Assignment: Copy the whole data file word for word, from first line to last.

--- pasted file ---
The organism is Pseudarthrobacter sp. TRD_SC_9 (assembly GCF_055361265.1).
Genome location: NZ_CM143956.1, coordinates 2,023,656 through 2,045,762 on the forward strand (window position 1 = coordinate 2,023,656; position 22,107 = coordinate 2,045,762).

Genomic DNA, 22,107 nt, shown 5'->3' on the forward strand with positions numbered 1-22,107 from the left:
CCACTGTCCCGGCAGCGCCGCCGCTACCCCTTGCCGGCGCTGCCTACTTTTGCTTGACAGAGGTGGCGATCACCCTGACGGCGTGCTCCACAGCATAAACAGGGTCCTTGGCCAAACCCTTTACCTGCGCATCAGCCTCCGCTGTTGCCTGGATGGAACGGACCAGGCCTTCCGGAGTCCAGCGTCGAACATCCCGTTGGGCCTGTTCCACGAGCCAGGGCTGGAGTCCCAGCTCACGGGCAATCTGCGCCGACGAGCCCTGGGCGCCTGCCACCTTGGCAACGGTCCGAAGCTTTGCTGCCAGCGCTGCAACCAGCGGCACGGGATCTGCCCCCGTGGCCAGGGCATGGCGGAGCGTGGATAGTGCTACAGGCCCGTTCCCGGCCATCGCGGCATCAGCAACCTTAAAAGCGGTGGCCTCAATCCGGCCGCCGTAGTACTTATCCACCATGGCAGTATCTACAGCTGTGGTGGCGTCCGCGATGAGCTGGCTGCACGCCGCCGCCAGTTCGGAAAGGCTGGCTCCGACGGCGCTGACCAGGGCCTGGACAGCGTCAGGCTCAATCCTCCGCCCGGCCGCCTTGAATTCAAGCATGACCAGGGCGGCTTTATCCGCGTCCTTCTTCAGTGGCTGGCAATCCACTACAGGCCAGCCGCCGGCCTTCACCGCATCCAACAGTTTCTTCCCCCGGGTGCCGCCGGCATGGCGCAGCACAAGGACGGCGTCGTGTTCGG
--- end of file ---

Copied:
The organism is Pseudarthrobacter sp. TRD_SC_9 (assembly GCF_055361265.1).
Genome location: NZ_CM143956.1, coordinates 2,023,656 through 2,045,762 on the forward strand (window position 1 = coordinate 2,023,656; position 22,107 = coordinate 2,045,762).

Genomic DNA, 22,107 nt, shown 5'->3' on the forward strand with positions numbered 1-22,107 from the left:
CCACTGTCCCGGCAGCGCCGCCGCTACCCCTTGCCGGCGCTGCCTACTTTTGCTTGACAGAGGTGGCGATCACCCTGACGGCGTGCTCCACAGCATAAACAGGGTCCTTGGCCAAACCCTTTACCTGCGCATCAGCCTCCGCTGTTGCCTGGATGGAACGGACCAGGCCTTCCGGAGTCCAGCGTCGAACATCCCGTTGGGCCTGTTCCACGAGCCAGGGCTGGAGTCCCAGCTCACGGGCAATCTGCGCCGACGAGCCCTGGGCGCCTGCCACCTTGGCAACGGTCCGAAGCTTTGCTGCCAGCGCTGCAACCAGCGGCACGGGATCTGCCCCCGTGGCCAGGGCATGGCGGAGCGTGGATAGTGCTACAGGCCCGTTCCCGGCCATCGCGGCATCAGCAACCTTAAAAGCGGTGGCCTCAATCCGGCCGCCGTAGTACTTATCCACCATGGCAGTATCTACAGCTGTGGTGGCGTCCGCGATGAGCTGGCTGCACGCCGCCGCCAGTTCGGAAAGGCTGGCTCCGACGGCGCTGACCAGGGCCTGGACAGCGTCAGGCTCAATCCTCCGCCCGGCCGCCTTGAATTCAAGCATGACCAGGGCGGCTTTATCCGCGTCCTTCTTCAGTGGCTGGCAATCCACTACAGGCCAGCCGCCGGCCTTCACCGCATCCAACAGTTTCTTCCCCCGGGTGCCGCCGGCATGGCGCAGCACAAGGACGGCGTCGTGTTCGG